Ramblings of an Olympic and Riviera Owner who should know better!
One of the downsides of the Rochdale GT is the lack of interior width. (Two inches narrower at shoulder level than the Austin Seven Ruby I believe).
Looking at Guy Stallards car at the recent Bristol Show the mind started working overtime. Run an angle grinder down the centre of the body, space out the two halves by about six inches and bond it back together.
Now, the Morris Minor windscreen is a similar shape to the original, but six inches wider. That's one problem solved!
At the rear cut the Perspex screen in half to form two rear windows with a six-inch GRP section between. Similarly use the Ford chassis side rails and fit new wider cross members.
Now what about running gear? An 'A' series engine would be ideal, just as done in period by Allan Staniforth.
The extra width should suit a Morris Minor axle. At the front the Hot Rod boys used to use the Triumph turrets fixed to the Ford Chassis.
No I really must be sensible after all there are only a certain number of hours in the day, even with retirement looming in the next couple of years!!!!
I decided that even after writing up the outings to Laon for the past ten years there was still a little to be said.
Our gang included: -
Colin & Ilka Breakspear, Turner Sports, Rochdale Club
Derek Bentley /Alan Farrer, Turner Sports, Rochdale Club
Paul & Hayley Johnson, Wildcat
Alan Hart/Jim Hmida, Daimler Sovereign Ian & Mary Wheeler, 1946 MGTC
David & Anthea Tunnicliffe, Porsche 911 Derek Argyle/Chris Riley, E Special
It would have been a sad time for me if, after attending the last ten years of the Laon Festival, I could no longer go. Ever hopeful, and since having my licence revoked in June 2010, I did not sell my E Special and was able to find a driver to take me to the event. Chris Riley, my nephew-in-law had joined me in 2010 for a Continental Car Tours outing to Trier in Germany before I was not allowed to drive and, on handing over some of the driving to him, I found that he was an exceedingly fine driver. Naturally my fear of anyone else driving my treasured car was that, should there be an accidental prang, the Special, being a one-off car, would make repairs particularly difficult.
The Tour operator had all of our gang booked for the 10.25 am ferry though, in my case, at the time of booking, I had asked for one at about 8.00 am. I rang to confirm and found that if we were to get to Dover early enough we would probably be able to take the next available boat. Chris and I decided to leave Camberley at 5.00 am and this tied in with lower traffic levels such that we were able to get to the port in exactly one and a half hours averaging 70 mph for the 106 mile journey.
Once in France we took the motorway to Arras, but, arriving a little early for lunch we walked in the town and tried to visit the famous underground tunnels, a relic of the past wars, that are entered from within the Town Hall. Unfortunately, this was not possible on the day because of a flower show being held there.
The Caf Leffe in the town hall square that is known as the Place des Heroes was, as usual, our lunch venue and the omelette that I had ordered became a pizza that was placed before me. It looked so good I didn't bother to change it and no sooner had I started to eat than into the Cafe came Ian & Mary Wheeler, their TC MG having made excellent time from the port. When we left Arras we kept the TC in sight and drove along secondary roads until we reached Laon and our hotel seventy miles away. It had been a delightful sunny day and the rest of the weekend stayed hot and dry. Ian was strangely never taken with the hotel food during past visits and the first job was to go into town and book a table for the evening meal, then it was back to the hotel terrace for drinks by which time the rest of the gang had turned up.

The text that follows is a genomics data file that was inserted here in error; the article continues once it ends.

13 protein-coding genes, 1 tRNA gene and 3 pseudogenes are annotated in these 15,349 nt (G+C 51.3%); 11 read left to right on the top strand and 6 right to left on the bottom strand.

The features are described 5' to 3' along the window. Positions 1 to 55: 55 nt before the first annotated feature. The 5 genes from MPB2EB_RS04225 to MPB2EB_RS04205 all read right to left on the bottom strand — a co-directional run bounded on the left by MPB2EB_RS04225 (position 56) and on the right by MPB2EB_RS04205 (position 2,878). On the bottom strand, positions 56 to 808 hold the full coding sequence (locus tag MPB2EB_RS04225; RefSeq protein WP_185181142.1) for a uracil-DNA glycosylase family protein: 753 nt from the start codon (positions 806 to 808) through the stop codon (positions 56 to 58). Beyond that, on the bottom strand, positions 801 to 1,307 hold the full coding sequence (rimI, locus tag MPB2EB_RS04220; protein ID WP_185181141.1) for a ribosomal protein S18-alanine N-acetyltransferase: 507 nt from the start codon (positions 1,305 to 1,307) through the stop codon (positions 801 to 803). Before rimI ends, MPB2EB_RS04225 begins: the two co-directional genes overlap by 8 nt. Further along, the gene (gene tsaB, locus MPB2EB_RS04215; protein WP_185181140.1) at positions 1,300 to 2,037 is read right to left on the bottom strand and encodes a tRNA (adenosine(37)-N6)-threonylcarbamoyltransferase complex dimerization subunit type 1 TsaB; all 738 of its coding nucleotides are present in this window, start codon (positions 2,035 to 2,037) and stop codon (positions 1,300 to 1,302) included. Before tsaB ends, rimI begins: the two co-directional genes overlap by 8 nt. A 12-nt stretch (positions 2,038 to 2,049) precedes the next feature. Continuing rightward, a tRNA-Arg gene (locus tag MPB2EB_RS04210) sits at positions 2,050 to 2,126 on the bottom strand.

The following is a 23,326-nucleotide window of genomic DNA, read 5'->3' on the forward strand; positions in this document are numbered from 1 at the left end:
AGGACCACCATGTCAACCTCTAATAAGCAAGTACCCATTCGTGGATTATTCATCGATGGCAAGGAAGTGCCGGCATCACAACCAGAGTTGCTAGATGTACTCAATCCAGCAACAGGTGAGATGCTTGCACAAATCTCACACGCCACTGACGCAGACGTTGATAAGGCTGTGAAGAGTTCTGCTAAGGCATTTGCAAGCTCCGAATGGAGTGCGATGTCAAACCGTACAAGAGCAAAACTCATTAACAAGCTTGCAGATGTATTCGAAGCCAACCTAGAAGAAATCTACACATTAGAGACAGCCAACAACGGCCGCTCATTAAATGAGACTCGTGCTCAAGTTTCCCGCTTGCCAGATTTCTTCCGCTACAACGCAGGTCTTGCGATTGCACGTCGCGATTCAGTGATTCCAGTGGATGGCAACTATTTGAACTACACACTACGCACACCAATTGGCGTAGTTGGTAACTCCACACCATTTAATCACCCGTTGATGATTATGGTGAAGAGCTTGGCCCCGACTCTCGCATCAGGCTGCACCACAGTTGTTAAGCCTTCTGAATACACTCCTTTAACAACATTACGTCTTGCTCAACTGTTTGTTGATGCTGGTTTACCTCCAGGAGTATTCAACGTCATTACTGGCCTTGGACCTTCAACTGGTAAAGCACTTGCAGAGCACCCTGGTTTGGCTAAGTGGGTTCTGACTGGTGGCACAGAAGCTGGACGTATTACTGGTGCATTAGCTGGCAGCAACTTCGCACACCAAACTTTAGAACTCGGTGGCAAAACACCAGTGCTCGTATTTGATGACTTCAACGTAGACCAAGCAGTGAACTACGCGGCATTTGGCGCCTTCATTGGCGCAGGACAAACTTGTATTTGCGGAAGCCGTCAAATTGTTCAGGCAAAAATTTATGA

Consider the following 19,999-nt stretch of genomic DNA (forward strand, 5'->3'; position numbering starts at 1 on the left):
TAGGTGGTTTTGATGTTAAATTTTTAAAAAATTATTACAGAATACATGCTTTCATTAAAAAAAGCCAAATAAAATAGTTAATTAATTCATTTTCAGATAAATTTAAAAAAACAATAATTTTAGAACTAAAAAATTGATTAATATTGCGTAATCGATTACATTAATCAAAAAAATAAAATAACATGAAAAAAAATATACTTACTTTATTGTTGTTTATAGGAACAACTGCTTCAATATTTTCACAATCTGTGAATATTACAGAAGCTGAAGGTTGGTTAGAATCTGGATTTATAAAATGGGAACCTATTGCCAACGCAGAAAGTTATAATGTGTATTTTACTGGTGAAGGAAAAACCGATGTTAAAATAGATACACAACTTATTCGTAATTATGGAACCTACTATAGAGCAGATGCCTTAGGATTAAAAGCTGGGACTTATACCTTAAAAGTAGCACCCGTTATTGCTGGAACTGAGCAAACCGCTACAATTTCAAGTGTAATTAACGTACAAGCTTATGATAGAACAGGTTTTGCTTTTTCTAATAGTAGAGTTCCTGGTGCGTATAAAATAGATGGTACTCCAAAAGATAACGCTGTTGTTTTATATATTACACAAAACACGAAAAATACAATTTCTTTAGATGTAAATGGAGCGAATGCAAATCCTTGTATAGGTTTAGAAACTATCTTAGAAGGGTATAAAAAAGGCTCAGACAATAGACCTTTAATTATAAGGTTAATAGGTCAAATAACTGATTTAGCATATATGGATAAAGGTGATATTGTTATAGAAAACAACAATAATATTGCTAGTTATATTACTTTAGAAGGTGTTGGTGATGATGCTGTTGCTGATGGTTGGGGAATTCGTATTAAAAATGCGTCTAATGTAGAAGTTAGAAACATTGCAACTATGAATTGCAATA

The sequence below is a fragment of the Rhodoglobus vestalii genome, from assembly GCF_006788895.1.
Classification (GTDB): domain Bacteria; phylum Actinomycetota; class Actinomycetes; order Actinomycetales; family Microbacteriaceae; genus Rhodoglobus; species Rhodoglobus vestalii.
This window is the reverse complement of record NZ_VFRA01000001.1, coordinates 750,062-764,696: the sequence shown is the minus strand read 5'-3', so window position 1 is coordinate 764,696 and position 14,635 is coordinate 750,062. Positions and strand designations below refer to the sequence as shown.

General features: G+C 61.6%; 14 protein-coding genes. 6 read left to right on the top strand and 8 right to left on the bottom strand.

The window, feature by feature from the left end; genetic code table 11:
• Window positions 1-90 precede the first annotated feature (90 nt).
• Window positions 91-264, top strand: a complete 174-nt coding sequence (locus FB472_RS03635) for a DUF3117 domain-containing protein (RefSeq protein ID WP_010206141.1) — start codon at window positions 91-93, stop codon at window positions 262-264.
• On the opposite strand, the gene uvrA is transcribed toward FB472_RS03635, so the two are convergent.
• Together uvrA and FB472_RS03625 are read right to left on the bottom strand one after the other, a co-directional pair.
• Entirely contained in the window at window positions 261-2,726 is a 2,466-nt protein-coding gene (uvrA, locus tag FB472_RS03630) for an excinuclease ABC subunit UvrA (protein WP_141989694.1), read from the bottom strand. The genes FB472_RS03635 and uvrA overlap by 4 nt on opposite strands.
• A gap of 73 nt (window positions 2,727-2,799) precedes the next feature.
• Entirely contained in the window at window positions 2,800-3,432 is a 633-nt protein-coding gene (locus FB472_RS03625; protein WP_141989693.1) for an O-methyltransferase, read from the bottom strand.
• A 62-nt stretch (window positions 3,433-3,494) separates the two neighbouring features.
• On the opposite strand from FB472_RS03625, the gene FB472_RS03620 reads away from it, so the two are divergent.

On Saturday morning we drove to the Promenade de la Couloire on the outside of part of the walled city to collect rally plaques, a goody-bag and route cards. The excellent organisation had placed most of the gang on the Rally route B which turned out to be the longest of the three routes.
The lunch stop was at St Quentin and the 750 parked-up vehicles formed the basis of a car museum - quite a sight. It was here that I met Colin and Ilka, the Rochdale Club members with their Turner who had come from their home in Germany and whom I had met at Laon in 2010. It was 5.00 pm when we ended the days run and arrived at the Hippodrome on the Laon outskirts, another venue that had parking space for the vast number of participants. Tickets given to us that morning invited us to a free glass of champagne but because this was not available until 6.00 pm we decided not to hang around till then so drove back for a bath and a beer.
We left the hotel early enough on Sunday morning to be certain to find a space in the crowded Town Hall square rather than in the Ville Basse as I had done in previous years. Up in the square there was more activity and by 11.00 am the doors to the Town Hall were opened and we trooped in to grab the few seats adjacent to the stage (and close to the free nibbles and glasses of champagne that were to be offered later). As in previous years we had the multi-lingual speeches from the Mayor and dignitaries covering the welcome and the need to keep speeds down when we drove the street circuit in the afternoon.
After a snack lunch we returned to our cars and Chris and I completed 21/2 laps of the street circuit with what appeared to be even more road-side cheering crowds than in previous years. I'm certain that the circuit has been lengthened as it now seems to take longer to get round. It was now time to go back to the hotel for a few beers before setting out for dinner.